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Local, State Leaders, Business Owners Discuss I-95 Toll Roads

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JOHNSTON COUNTY, N.C. — People who live and work along Interstate 95 gathered Monday to discuss the future of the aging interstate -- a future many hope does not include toll roads.

There are no plans to improve North Carolina's section of I-95, but changes that are needed, engineers have said, would require hundreds of millions of dollars.

The 50-year-old roadway has twice the fatality rate of any other state highway, and traffic counts are expected to double in the next 20 years.

At Monday's meeting, which also made up of local government and elected representatives, State Sen. Larry Shaw, D-Cumberland, said tolls are the only way to come up with the funding for road improvement.

"We started this toll discussion eight years ago because it's needed," Shaw said. "There are no options, no means of supporting financing improvements -- the only option we are left with are toll roads."

But business owners and other leaders argued that toll roads would be counterproductive.

"We're looking to have people stop and visit with us, and if we continue to tax and put tolls on them they won't come by," said Four Oaks Mayor Linwood Parker. "So, that is not something we want to do in eastern North Carolina."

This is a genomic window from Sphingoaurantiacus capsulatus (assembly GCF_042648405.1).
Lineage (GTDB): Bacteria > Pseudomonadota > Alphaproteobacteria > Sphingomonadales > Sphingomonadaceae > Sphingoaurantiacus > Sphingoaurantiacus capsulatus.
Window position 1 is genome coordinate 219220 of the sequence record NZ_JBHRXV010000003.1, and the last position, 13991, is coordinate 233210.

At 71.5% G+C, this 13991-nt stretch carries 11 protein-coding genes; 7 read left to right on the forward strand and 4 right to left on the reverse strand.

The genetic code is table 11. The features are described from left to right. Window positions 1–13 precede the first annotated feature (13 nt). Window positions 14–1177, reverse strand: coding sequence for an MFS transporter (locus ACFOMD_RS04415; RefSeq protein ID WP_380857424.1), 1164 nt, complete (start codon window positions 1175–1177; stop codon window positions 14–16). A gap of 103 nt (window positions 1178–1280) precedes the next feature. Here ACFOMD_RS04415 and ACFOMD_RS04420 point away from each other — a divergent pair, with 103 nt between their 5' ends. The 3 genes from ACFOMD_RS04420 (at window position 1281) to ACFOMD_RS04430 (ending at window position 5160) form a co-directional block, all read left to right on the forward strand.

Some state representatives said toll opponents need to yield because I-95 is running out of funding options. A representative of AAA of the Carolinas also attended the meeting, saying that 73 percent of its members opposed tolls.

"They talk about options. They never looked at toll roads when they were widening I-85 and widening I-40, but now that they're talking about widening I-95 in eastern North Carolina, it definitely concerns me," said business owner Sarai Daniels.

The state Legislature would have to change the law to allow tolls on an existing highway.


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